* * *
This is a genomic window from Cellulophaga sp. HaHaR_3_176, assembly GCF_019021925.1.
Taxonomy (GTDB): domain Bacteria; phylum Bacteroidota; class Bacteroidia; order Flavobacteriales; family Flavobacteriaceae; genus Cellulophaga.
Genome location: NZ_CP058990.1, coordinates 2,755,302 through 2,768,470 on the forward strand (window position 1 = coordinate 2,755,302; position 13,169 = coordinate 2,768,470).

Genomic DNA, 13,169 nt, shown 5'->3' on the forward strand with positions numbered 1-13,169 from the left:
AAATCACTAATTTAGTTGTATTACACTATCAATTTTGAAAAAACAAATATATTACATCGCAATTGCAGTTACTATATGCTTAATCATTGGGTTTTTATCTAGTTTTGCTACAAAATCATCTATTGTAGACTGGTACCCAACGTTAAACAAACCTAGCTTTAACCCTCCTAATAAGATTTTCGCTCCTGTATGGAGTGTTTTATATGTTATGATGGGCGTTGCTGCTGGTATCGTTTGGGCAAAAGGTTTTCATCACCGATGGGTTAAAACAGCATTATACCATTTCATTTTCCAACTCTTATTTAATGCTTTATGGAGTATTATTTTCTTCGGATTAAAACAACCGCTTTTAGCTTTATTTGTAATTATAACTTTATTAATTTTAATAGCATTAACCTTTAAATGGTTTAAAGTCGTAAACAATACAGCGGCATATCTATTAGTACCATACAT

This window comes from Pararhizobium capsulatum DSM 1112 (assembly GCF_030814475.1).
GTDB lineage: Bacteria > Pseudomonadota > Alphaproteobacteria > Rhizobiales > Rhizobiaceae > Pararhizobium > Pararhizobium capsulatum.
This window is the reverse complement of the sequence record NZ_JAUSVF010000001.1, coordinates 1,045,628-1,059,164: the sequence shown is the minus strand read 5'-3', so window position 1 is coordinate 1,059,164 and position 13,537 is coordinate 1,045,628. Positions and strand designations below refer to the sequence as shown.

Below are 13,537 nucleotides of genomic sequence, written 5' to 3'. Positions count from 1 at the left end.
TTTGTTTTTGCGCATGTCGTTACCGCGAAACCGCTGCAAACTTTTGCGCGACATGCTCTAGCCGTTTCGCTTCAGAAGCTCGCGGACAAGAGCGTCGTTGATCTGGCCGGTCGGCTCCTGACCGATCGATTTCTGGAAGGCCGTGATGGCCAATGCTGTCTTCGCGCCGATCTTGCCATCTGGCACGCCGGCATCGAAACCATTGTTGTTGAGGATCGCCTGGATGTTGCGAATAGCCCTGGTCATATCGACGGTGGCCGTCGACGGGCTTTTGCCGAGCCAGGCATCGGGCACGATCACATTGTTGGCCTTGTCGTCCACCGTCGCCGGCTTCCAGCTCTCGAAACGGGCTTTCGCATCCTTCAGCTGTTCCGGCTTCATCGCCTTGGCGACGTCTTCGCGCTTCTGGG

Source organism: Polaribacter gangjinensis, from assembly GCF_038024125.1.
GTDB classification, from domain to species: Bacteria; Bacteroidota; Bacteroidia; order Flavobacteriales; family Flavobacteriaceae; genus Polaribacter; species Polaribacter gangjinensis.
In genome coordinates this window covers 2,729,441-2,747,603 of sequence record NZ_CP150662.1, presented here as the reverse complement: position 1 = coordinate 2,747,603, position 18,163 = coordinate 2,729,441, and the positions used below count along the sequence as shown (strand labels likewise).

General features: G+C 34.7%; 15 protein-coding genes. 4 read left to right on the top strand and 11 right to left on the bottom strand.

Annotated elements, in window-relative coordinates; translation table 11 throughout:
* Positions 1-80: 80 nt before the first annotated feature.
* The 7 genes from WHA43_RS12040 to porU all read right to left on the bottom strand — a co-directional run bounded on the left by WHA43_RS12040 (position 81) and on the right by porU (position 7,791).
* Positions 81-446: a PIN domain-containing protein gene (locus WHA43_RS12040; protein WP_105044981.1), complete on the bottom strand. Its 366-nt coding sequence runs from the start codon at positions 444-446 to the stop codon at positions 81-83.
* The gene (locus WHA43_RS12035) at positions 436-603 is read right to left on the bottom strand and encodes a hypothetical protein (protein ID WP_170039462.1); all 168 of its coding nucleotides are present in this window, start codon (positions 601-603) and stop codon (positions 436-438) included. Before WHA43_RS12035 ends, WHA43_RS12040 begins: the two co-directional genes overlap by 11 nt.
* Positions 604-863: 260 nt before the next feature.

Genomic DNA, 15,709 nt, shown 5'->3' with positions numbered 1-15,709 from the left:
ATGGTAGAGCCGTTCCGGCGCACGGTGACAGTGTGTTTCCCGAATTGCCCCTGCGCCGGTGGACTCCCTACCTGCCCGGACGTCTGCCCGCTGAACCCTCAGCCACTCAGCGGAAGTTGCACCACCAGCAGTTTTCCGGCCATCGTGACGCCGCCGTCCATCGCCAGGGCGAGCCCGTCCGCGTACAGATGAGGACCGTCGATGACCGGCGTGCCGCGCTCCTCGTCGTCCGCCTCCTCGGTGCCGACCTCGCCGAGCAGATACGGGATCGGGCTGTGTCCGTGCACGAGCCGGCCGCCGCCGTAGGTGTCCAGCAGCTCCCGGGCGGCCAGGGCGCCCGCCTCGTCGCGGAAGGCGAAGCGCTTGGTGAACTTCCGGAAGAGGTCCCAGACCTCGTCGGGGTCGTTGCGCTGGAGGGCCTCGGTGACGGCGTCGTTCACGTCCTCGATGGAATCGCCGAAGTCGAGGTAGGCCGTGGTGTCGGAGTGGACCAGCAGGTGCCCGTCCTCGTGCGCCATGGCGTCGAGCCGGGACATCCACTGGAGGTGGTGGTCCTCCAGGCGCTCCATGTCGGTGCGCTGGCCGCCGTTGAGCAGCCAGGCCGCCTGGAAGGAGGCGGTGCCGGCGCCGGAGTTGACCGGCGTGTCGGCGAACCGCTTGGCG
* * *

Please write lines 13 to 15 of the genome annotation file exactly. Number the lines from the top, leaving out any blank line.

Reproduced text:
In genome coordinates this window covers 2,729,441-2,747,603 of sequence record NZ_CP150662.1, presented here as the reverse complement: position 1 = coordinate 2,747,603, position 18,163 = coordinate 2,729,441, and the positions used below count along the sequence as shown (strand labels likewise).

General features: G+C 34.7%; 15 protein-coding genes. 4 read left to right on the top strand and 11 right to left on the bottom strand.

Annotated elements, in window-relative coordinates; translation table 11 throughout: